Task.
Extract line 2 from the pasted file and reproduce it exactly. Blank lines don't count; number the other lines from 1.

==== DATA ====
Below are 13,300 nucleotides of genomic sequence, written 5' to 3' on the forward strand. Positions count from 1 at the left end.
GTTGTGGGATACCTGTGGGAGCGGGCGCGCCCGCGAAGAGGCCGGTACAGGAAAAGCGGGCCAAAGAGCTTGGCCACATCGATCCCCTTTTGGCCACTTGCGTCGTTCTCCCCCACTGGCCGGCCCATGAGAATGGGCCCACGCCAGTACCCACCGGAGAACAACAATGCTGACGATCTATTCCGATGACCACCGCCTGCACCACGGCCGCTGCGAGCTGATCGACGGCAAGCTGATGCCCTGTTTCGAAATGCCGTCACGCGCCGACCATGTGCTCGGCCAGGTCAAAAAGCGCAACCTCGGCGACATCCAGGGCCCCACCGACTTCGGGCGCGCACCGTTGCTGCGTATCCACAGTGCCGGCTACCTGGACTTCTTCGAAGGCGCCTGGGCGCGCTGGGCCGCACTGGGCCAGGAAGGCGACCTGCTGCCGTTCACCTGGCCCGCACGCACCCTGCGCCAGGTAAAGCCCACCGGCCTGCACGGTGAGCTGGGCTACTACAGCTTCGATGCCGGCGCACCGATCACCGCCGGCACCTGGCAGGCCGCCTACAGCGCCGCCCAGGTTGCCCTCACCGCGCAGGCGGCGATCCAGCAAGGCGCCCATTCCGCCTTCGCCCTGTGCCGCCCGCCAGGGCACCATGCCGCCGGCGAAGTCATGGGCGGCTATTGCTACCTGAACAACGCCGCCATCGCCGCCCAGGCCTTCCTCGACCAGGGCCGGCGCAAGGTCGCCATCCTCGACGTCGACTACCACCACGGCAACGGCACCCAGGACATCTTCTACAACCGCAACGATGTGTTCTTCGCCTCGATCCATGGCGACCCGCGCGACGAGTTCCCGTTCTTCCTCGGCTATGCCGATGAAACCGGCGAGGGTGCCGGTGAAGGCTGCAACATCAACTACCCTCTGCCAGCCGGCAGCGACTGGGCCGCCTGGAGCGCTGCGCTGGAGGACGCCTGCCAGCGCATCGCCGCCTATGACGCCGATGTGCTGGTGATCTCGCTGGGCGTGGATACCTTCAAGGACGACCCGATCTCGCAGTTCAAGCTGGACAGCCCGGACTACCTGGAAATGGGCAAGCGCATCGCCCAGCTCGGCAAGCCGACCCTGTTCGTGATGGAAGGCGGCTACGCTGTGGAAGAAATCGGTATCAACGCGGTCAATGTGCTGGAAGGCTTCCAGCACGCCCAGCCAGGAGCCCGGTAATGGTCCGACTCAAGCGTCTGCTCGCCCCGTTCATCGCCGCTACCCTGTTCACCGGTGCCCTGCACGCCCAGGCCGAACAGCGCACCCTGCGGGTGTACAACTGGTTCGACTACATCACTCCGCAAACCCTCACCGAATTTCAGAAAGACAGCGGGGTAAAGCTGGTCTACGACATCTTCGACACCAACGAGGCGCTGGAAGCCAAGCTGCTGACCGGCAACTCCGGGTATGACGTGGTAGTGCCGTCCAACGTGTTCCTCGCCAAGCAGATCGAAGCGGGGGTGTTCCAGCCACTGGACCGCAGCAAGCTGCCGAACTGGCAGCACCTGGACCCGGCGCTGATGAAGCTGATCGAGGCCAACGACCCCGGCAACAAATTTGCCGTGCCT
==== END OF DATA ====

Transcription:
GTTGTGGGATACCTGTGGGAGCGGGCGCGCCCGCGAAGAGGCCGGTACAGGAAAAGCGGGCCAAAGAGCTTGGCCACATCGATCCCCTTTTGGCCACTTGCGTCGTTCTCCCCCACTGGCCGGCCCATGAGAATGGGCCCACGCCAGTACCCACCGGAGAACAACAATGCTGACGATCTATTCCGATGACCACCGCCTGCACCACGGCCGCTGCGAGCTGATCGACGGCAAGCTGATGCCCTGTTTCGAAATGCCGTCACGCGCCGACCATGTGCTCGGCCAGGTCAAAAAGCGCAACCTCGGCGACATCCAGGGCCCCACCGACTTCGGGCGCGCACCGTTGCTGCGTATCCACAGTGCCGGCTACCTGGACTTCTTCGAAGGCGCCTGGGCGCGCTGGGCCGCACTGGGCCAGGAAGGCGACCTGCTGCCGTTCACCTGGCCCGCACGCACCCTGCGCCAGGTAAAGCCCACCGGCCTGCACGGTGAGCTGGGCTACTACAGCTTCGATGCCGGCGCACCGATCACCGCCGGCACCTGGCAGGCCGCCTACAGCGCCGCCCAGGTTGCCCTCACCGCGCAGGCGGCGATCCAGCAAGGCGCCCATTCCGCCTTCGCCCTGTGCCGCCCGCCAGGGCACCATGCCGCCGGCGAAGTCATGGGCGGCTATTGCTACCTGAACAACGCCGCCATCGCCGCCCAGGCCTTCCTCGACCAGGGCCGGCGCAAGGTCGCCATCCTCGACGTCGACTACCACCACGGCAACGGCACCCAGGACATCTTCTACAACCGCAACGATGTGTTCTTCGCCTCGATCCATGGCGACCCGCGCGACGAGTTCCCGTTCTTCCTCGGCTATGCCGATGAAACCGGCGAGGGTGCCGGTGAAGGCTGCAACATCAACTACCCTCTGCCAGCCGGCAGCGACTGGGCCGCCTGGAGCGCTGCGCTGGAGGACGCCTGCCAGCGCATCGCCGCCTATGACGCCGATGTGCTGGTGATCTCGCTGGGCGTGGATACCTTCAAGGACGACCCGATCTCGCAGTTCAAGCTGGACAGCCCGGACTACCTGGAAATGGGCAAGCGCATCGCCCAGCTCGGCAAGCCGACCCTGTTCGTGATGGAAGGCGGCTACGCTGTGGAAGAAATCGGTATCAACGCGGTCAATGTGCTGGAAGGCTTCCAGCACGCCCAGCCAGGAGCCCGGTAATGGTCCGACTCAAGCGTCTGCTCGCCCCGTTCATCGCCGCTACCCTGTTCACCGGTGCCCTGCACGCCCAGGCCGAACAGCGCACCCTGCGGGTGTACAACTGGTTCGACTACATCACTCCGCAAACCCTCACCGAATTTCAGAAAGACAGCGGGGTAAAGCTGGTCTACGACATCTTCGACACCAACGAGGCGCTGGAAGCCAAGCTGCTGACCGGCAACTCCGGGTATGACGTGGTAGTGCCGTCCAACGTGTTCCTCGCCAAGCAGATCGAAGCGGGGGTGTTCCAGCCACTGGACCGCAGCAAGCTGCCGAACTGGCAGCACCTGGACCCGGCGCTGATGAAGCTGATCGAGGCCAACGACCCCGGCAACAAATTTGCCGTGCCT